The Life of a Part-Time Stay-at-Home Dad

I work two full-time jobs. One is taking care of my kids each morning and early afternoon. The other one I get paid for — working as a journalist on the night shift at a television station. Here is a day in the life of a part-time stay-at-home dad:

6:27 am: The 3-year-old awakens and is as quiet as a gorilla. Every sound he makes is deafening — coughing, ripping off his diaper, letting the toilet seat crash on the bowl.

6:32 am: He enters our room and asks who’s getting up with him — Mommy or Daddy. I remind him that he’s up before his alarm and that he needs to return to bed. He ignores me.

6:36 am: He offers to “help” me pour his juice. I mistakenly agree and spend the next 10 minutes wiping up a puddle of apple juice from the floor of the kitchen.

6:51 am: My son is covered with his favorite blanket, has juice in hand and cartoons on the tube. I curl up on the couch with visions of a quick nap.

6:54 am: The 2-year-old begins to stir.

6:58 am: The 2-year-old demands his juice. And asks to watch a different show. This creates the first brotherly argument of the morning.

7:03 am: Both boys agree to watch “Frozen” for the 37th time. This week.

7:18 am: Breakfast is requested. Waffles appear to be the choice of the day, as they are every day. I curse myself for not buying stock in Kellogg’s.

7:23 am: Mommy emerges from the bedroom. She is rushing off to work and is grateful that everyone is fed and happy.

7:31: Waffles are buttered but not cut. 2 prefers the waffles whole while 3 wants to cut them himself. I prepare strawberries for 3 and blueberries for 2. Juices are poured. I make a mental note to make a mental note of all their demands.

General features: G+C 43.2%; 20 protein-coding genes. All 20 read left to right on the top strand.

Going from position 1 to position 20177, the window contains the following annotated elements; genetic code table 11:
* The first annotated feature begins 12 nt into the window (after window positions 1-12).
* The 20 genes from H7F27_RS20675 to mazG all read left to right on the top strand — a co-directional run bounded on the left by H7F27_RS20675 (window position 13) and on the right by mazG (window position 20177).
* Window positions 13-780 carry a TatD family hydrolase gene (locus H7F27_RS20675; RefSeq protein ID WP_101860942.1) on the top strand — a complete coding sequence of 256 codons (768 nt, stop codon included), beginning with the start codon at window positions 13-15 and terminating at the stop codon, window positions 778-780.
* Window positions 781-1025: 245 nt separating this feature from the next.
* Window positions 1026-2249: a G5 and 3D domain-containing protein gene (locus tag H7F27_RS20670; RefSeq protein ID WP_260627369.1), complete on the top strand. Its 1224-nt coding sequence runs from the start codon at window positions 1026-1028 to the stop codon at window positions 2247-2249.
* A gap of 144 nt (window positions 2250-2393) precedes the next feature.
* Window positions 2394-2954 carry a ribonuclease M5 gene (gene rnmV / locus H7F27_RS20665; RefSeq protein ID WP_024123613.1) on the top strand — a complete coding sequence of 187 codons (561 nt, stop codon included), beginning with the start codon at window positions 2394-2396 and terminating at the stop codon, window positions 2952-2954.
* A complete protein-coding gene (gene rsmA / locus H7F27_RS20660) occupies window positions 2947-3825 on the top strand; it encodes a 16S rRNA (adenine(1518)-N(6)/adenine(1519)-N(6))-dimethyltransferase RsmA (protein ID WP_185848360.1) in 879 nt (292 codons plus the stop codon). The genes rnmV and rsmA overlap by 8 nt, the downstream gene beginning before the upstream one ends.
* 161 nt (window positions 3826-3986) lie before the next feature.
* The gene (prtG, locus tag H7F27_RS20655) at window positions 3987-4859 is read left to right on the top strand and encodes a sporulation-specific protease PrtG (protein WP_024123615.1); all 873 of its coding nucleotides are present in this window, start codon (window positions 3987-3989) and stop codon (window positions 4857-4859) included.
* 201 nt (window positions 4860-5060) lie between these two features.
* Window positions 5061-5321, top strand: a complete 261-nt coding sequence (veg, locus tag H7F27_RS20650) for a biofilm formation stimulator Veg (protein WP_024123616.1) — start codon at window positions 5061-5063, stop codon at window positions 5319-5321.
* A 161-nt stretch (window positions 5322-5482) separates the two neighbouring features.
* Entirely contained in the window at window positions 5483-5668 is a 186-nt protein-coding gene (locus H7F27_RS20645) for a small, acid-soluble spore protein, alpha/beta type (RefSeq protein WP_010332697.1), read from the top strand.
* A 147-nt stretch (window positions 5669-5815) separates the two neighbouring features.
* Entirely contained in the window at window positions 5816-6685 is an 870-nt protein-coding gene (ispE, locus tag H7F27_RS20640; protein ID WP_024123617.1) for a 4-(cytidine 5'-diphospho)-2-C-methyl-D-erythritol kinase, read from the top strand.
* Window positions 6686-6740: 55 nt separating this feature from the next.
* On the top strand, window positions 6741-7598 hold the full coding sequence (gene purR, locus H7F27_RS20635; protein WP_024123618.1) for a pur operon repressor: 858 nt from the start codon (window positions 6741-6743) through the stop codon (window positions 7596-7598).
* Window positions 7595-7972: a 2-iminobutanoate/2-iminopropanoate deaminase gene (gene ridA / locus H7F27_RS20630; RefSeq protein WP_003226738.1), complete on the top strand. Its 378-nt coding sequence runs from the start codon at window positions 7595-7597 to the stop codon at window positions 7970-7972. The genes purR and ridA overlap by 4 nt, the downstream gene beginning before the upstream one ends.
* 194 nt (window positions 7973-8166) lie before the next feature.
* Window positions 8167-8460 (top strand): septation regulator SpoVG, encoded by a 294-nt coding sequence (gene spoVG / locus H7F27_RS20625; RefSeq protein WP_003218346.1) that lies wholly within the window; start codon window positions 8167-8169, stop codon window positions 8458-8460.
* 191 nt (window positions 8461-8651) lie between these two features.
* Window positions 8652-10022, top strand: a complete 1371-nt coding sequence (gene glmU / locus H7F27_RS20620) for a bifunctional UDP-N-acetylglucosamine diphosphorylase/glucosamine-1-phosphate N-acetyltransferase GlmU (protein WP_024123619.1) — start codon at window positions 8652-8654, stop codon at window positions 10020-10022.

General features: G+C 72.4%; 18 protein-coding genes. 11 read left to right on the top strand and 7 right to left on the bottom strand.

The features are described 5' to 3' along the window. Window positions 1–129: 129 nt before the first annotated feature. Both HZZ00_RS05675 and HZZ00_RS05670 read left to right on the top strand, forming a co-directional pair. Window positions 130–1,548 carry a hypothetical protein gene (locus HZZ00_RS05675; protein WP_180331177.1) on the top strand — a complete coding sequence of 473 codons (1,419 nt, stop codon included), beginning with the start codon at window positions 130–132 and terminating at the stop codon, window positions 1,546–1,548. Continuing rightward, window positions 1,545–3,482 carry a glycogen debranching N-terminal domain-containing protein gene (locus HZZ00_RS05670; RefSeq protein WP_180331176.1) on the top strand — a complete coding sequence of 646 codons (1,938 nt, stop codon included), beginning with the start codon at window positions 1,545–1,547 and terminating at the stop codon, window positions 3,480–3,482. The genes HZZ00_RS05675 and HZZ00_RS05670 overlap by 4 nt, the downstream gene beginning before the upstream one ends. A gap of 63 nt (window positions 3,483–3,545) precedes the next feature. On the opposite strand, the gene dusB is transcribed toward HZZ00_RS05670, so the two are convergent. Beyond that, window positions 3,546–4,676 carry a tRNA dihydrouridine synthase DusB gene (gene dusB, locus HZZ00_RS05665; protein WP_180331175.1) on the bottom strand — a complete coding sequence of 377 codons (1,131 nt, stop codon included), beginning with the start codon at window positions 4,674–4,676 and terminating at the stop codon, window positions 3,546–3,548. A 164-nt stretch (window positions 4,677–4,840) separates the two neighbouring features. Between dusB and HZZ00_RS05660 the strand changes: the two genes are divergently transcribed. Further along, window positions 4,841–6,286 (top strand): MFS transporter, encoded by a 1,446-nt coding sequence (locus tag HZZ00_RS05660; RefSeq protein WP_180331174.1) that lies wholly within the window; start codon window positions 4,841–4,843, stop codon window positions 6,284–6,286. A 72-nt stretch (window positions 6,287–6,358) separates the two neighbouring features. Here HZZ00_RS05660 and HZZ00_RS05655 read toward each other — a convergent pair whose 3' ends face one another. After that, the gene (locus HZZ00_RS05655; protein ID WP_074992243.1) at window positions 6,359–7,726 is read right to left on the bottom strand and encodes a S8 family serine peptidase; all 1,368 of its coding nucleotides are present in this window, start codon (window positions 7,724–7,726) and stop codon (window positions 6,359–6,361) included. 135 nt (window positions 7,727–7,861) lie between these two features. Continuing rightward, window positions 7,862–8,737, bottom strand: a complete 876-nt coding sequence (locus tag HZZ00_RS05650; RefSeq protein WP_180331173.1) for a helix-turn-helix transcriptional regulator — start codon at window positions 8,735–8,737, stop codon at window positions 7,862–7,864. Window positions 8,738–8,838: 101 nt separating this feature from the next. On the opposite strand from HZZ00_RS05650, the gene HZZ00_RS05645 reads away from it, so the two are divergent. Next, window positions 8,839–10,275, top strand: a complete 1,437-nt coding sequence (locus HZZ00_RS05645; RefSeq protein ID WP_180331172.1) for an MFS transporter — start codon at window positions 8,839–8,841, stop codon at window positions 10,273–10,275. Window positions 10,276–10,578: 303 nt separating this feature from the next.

7:38 am: We eat. Silly noises, goofy faces and laughs emanate from the breakfast table. Best part of the day thus far.

7:46 am: On my hands and knees for the first time in the day, wiping up enough crumbs to feed a dog for a month. Also, there is a massive family reunion of ants occurring underneath the kitchen table.

7:55 am: Kids are in the playroom while daddy cleans up. Screams erupt, cries ring out and shouts of “Daddy, he hit me!” are heard. Someone might be headed to time out.

8:09 am: Dishwasher is unloaded, laundry is going and my dinner is made for work tonight. I have visions of sitting down.

8:11 am. I escape to the bathroom. My first tweet of the day is sent — “I might be a part-time SAHD, but I’m full-time exhausted.”

8:18 am: My wife leaves for work. She gives me the sign of the cross before heading out.

8:29 am: After ironing my clothes for work, it’s play time. Trains, trucks, planes, cars. It’s loud, noisy and fun. Until the boys begin to play with foam swords and someone gets clotheslined. Boo-boo buddies for everyone!

8:41 am: I struggle to not check twitter.

8:53 am: We dress. Surprisingly, the kids’ shirts and shorts match. I, however, look like a cross between a hobo and a middle-aged skate punk.

9:00 am: I pack snacks, drinks, sunblock, diapers, extra clothes and my iPhone for a bike ride to the park.

9:12 am: Boys are loaded onto their bikes. Helmets are on. We begin the journey of making a 15 minute bike ride last nearly an hour.

9:28 am: We stop to gather sticks, rocks and look at bugs.

9:33 am: We stop to pee.

9:45 am: We stop because someone skinned their knee. I really should have brought band-aids.

10:08 am: We arrive at the park. Daddy parks it on the bench while the boys play. It’s twitter-time!

11:18 am: I round up the boys. They are sweaty, tired and I have to promise them another viewing of “Frozen” to get them to ride their bikes back home.

11:53 am: We arrive home. Thank God for air conditioning. I remember that I still have to go to work today.

11:58 am: The boys assume their positions on the couch while Daddy makes lunch. 3 wants PB&J but will only eat it if he can make it himself. 2 wants a smorgasbord of fresh fruit and cheeses. Each wants yogurt, chips and ice water but only if they can put the ice cubes in the water themselves. I need an Excel spreadsheet to keep up with their food demands.

12:13 pm: I wonder what time my wife will get home.

12:22 pm: As the boys chow down, I eat leftover pizza while standing over the sink. Delicious.

12:27 pm: 2 refuses to eat his lunchmeat. I beg. I plead. I bribe. He will be eating a bowl of ice cream after lunch. (Don’t tell my wife.)

12:31 pm: On my knees again. More crumbs. More ants. I consider letting the bugs pig out.

12:34 pm: 3 rips a Hot Wheels car out of 2’s hands. Cries of agony echo through the house. “What happened?” I ask. “This is my special toy,” he tells me. “It’s about to be MY special toy,” I tell him.